Bramesco, Charles. "High Life: Orgasmic brilliance in deepest space with Robert Pattinson." The Guardian (September 10, 2018)

Brody, Richard. "Claire Denis' Disappointing Journey Into Space." The New Yorker (April 10, 2019)

Dallas, Paul. "Elementary Force: Claire Denis on High Life." Filmmaker (March 14, 2019)

Denis, Claire. "High Life." The Treatment (April 26, 2019) ["Despite his young age, French director Claire Denis knew after meeting actor Robert Pattinson she'd found the lead for her film. "High Life" tells the eerie story of a man and his baby trapped among the last survivors of a deep space mission. For Denis, this film was best represented as an examination of humanity through the lens of youth. Today on The Treatment, Denis discusses her need to juxtapose life against death in her new film and explains the mark that growing up in French colonized West Africa made on her life and film making."]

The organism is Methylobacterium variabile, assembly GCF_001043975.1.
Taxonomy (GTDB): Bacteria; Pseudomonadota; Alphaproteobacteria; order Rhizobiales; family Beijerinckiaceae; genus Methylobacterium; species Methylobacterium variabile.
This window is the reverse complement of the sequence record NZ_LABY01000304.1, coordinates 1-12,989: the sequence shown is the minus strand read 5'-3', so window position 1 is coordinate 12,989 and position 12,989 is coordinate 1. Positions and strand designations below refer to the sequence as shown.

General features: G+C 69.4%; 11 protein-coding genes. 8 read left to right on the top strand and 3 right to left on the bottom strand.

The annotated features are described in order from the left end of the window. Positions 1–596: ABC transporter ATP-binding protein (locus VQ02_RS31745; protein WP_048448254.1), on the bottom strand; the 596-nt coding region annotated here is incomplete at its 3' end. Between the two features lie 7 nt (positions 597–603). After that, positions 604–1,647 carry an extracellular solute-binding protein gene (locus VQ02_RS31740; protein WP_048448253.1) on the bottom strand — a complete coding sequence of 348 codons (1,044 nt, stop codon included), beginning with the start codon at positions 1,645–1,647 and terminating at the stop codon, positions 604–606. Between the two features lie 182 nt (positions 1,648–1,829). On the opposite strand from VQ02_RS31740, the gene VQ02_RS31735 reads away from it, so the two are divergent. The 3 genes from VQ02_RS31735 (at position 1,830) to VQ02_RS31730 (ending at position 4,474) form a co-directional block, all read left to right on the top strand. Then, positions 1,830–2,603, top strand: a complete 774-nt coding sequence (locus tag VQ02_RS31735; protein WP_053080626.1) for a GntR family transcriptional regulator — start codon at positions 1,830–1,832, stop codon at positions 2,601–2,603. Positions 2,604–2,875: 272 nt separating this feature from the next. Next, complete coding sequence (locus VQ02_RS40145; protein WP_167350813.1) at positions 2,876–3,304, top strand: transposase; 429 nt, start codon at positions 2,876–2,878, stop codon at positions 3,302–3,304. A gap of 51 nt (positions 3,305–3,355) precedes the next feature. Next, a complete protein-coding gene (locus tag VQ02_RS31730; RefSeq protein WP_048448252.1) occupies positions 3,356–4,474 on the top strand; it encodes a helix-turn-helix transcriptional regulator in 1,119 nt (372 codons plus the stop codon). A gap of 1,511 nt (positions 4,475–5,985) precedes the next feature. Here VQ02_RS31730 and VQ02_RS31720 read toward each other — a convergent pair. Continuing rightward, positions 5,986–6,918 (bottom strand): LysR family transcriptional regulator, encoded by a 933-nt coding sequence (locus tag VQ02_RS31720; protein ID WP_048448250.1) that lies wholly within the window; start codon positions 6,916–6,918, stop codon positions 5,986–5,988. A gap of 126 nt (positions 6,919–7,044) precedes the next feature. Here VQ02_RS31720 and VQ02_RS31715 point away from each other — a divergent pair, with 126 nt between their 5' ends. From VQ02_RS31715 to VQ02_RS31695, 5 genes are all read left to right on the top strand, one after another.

Denis, Claire and Robert Pattison. "High Life." Film Comment Podcast (April 17, 2019) ["For our latest Film Comment Free Talk, Claire Denis and Robert Pattinson joined FC Editor-in-Chief Nicolas Rapold to discuss their singular new High Life. The film, in theaters now, features a cast including Pattinson and Juliette Binoche as a group of death row inmates set adrift in space as part of an intergalactic science experiment. In his feature on the film, Nick Pinkerton writes that, “while High Life is the biggest and most expensive movie that Denis has ever made, it gives little indication of its scale having been bartered for at the sacrifice of freedom—or with the stymieing of the go-with-the-gut intuition that has produced a sui generis body of work, created with enormous craft but a total disdain for the rules of the ‘well-made’ film, elliptical in approach and full of jarring tonal shifts.” In this conversation, the filmmaker and her lead actor discuss working together to bring High Life to the screen, Denis’s remarkable eye for physicality, encountering the taboo, considerations of genre, and much more."]